In my previous post; ‘The Smiling Sister; Paintings of Hijab’, I wrote that knowledge of spirituality today is very little, and as such female spirituality is never brought up in discussions on Islam. I was asked why that is. This is an interesting question and one I touched on in my final year at university. The answer, I found, is both because of how Islam is perceived on the outside as well as how Islam has largely continued on the inside.
Islam from Outside
In terms of religion in the present day, although many believe the developed world to be mostly secular, I found in my research that there’s been a growth of new religions and the resurgence of interest in human spirituality. This is believed to be due to a backlash against the Enlightenment and modernity. In an age of globalisation many individuals in the developed world have lesser ties to the community, there’s a breaking up of the family unit (leading to a lack of identity), more focus on fiscal gain, and a lack of ‘standing for something’. The individual therefore has to find other ways to feel at peace. Followers of niche religions or agnostics (who believe in something but don’t follow any particular religion) see religions such as Christianity and Islam as rigid dogmas; too controlling, too backwards, not providing a way for their individual problems/needs to be addressed.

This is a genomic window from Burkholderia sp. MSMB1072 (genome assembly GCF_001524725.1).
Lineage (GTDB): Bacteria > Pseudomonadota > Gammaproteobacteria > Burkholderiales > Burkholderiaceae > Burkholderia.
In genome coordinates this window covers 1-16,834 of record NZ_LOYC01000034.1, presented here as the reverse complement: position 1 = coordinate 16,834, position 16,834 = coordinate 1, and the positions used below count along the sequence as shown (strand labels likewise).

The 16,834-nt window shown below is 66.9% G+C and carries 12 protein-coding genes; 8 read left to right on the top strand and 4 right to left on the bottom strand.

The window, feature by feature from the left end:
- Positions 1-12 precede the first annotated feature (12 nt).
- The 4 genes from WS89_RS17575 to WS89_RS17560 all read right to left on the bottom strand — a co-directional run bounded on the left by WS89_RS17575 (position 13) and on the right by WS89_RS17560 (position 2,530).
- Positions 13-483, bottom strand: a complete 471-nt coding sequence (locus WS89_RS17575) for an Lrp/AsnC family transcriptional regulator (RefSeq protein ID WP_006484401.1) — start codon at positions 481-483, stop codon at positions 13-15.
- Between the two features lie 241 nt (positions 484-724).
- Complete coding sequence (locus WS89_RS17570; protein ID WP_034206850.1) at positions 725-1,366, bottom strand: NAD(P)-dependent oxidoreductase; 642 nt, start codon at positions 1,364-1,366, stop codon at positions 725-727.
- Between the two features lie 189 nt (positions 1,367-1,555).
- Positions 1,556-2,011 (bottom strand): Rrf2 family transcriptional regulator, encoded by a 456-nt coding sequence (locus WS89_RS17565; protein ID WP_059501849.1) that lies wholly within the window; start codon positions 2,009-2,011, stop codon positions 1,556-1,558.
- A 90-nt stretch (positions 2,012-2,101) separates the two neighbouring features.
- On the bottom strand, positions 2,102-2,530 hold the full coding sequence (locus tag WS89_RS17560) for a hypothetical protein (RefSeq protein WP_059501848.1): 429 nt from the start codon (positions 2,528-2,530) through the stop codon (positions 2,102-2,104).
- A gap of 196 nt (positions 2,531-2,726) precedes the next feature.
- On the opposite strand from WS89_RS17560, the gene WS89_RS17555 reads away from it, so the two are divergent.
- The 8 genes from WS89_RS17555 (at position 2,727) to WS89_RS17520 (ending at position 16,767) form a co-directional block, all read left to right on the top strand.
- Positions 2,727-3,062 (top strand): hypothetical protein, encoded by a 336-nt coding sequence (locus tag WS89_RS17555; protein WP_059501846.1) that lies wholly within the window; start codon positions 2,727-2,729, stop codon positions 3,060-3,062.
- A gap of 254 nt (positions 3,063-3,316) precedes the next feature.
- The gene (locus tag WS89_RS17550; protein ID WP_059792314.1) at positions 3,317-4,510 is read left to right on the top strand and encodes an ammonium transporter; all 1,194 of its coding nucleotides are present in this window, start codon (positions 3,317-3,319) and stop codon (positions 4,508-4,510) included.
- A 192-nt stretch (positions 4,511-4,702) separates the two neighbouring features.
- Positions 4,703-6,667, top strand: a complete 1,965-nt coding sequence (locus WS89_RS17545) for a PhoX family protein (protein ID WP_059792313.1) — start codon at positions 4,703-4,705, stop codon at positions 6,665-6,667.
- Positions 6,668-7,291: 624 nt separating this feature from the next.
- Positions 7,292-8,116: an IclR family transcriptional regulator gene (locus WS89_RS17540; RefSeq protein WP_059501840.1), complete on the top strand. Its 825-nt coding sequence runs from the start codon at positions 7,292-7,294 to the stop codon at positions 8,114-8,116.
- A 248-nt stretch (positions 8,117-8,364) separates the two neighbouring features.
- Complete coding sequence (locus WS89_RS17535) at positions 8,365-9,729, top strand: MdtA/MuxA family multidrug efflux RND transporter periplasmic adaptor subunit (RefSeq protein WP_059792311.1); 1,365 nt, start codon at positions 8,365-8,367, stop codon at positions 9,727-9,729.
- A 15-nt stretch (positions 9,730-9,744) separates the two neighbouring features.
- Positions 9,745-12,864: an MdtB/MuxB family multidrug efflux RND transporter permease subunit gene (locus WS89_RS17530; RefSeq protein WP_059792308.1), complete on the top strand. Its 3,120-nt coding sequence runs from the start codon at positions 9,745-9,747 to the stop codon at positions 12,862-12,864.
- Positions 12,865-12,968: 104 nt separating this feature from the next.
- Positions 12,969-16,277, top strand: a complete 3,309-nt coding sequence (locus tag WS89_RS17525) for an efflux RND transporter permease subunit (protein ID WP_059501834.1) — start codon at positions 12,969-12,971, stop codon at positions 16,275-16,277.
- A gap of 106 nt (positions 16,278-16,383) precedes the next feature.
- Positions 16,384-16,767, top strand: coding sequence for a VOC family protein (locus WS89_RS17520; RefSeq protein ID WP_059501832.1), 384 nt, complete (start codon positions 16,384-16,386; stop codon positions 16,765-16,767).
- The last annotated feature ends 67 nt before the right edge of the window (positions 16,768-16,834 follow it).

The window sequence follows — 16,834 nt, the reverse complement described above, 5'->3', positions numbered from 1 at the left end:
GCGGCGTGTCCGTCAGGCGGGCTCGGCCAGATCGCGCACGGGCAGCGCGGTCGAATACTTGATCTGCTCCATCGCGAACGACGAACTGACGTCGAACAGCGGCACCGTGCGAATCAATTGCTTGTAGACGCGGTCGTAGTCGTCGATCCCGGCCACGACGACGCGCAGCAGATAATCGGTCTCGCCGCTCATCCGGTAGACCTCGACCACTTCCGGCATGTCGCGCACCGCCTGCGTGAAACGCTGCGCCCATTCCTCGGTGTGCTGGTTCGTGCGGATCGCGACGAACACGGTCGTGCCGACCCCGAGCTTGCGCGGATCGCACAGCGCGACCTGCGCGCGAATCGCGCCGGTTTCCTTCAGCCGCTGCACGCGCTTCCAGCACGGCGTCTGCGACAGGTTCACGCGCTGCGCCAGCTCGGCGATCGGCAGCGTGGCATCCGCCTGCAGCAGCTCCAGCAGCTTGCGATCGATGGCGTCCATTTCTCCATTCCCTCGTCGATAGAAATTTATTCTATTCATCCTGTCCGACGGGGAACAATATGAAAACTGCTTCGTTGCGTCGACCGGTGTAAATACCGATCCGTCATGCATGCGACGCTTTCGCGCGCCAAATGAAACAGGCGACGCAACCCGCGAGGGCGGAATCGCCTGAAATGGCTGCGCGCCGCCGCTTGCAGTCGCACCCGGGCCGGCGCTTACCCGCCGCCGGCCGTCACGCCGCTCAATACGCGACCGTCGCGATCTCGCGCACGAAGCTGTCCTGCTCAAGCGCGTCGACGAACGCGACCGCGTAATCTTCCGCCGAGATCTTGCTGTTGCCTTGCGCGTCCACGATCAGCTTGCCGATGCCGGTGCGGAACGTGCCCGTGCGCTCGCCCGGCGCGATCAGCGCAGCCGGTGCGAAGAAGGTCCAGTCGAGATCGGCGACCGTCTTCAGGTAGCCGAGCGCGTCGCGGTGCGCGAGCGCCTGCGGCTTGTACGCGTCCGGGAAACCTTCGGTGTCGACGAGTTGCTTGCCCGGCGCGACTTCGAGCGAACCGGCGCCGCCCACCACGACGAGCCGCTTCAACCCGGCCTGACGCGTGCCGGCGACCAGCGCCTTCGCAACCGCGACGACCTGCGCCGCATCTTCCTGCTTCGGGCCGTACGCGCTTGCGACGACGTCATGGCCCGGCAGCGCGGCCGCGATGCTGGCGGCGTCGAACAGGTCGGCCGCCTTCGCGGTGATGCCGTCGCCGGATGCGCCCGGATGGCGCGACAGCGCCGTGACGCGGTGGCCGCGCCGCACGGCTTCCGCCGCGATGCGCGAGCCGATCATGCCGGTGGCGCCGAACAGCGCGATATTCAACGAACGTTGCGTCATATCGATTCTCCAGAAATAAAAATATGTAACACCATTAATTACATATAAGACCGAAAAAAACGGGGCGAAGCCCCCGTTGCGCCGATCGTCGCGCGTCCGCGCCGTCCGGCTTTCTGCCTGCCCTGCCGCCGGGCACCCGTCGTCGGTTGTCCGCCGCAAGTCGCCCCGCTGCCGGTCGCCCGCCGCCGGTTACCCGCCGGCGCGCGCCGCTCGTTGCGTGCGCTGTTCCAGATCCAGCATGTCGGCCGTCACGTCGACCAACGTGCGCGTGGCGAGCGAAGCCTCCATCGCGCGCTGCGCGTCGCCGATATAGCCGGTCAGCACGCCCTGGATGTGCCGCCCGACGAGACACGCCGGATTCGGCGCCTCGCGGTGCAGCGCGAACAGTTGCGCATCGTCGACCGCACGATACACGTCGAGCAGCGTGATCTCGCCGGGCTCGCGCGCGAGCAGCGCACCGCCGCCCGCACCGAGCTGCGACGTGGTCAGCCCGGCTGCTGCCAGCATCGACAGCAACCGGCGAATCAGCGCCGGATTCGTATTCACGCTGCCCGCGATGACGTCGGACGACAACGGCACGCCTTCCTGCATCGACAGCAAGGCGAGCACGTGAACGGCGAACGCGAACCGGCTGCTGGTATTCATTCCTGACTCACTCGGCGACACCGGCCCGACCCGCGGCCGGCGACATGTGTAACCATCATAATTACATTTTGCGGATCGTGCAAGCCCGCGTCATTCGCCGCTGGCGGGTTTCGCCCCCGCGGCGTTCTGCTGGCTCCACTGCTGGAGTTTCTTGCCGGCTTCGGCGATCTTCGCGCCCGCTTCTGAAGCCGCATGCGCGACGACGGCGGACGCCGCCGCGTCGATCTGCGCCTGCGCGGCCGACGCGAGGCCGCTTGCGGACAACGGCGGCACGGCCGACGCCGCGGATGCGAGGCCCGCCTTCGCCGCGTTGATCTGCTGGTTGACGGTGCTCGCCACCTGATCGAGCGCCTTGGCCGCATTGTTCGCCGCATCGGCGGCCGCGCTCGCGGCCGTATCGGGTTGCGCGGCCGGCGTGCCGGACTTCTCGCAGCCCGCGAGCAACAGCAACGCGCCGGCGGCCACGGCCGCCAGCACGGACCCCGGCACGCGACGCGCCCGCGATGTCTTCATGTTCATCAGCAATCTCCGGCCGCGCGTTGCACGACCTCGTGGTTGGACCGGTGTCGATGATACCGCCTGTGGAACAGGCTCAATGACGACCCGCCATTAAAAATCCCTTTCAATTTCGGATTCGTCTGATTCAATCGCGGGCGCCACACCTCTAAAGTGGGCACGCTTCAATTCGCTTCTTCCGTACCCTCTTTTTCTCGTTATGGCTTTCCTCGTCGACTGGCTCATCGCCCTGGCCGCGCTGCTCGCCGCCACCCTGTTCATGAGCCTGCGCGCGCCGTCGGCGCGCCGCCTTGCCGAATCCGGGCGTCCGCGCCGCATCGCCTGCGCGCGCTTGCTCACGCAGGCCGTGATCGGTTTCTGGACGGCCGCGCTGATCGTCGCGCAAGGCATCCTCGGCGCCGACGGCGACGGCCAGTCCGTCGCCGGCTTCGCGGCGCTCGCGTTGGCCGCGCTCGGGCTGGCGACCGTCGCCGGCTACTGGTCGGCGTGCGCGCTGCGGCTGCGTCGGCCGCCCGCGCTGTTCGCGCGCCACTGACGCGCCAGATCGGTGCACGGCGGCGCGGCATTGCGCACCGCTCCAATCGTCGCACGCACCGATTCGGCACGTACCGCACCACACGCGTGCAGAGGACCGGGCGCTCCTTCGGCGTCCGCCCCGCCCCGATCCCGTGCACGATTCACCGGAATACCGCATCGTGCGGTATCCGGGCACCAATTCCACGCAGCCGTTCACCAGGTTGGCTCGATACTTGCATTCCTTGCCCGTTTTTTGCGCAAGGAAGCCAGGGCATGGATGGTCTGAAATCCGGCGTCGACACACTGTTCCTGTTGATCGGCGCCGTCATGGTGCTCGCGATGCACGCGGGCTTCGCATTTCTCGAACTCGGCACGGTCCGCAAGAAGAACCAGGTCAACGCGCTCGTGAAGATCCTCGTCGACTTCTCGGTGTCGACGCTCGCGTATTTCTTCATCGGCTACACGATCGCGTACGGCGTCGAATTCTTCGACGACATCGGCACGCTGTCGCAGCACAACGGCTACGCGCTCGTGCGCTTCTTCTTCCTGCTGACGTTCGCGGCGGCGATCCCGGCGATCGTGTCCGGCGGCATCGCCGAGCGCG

Although many Muslims would argue against this, we must understand that the Western view of Islam has always been rudimentary and I would argue that Western scholars haven’t made much effort in the past to understand Islam beyond seeing it from their knowledge of Christianity. If you add this to the Enlightenment’s criticism of, and moving away from, religion you have to question how Islam could have stood a chance in being recognised for the depth of its beliefs. I had this experience with my own lecturers; those of which I spoke to about Islam during my research had no idea about its spirituality or complexities. It’s no surprise then that individuals who are identified with Muslim backgrounds and who are causing harm in the world, bring about a questioning of the tenants of Islam itself rather than their actions being seen as perversions of religion or as politically motivated with political objectives as my research found was almost always the case.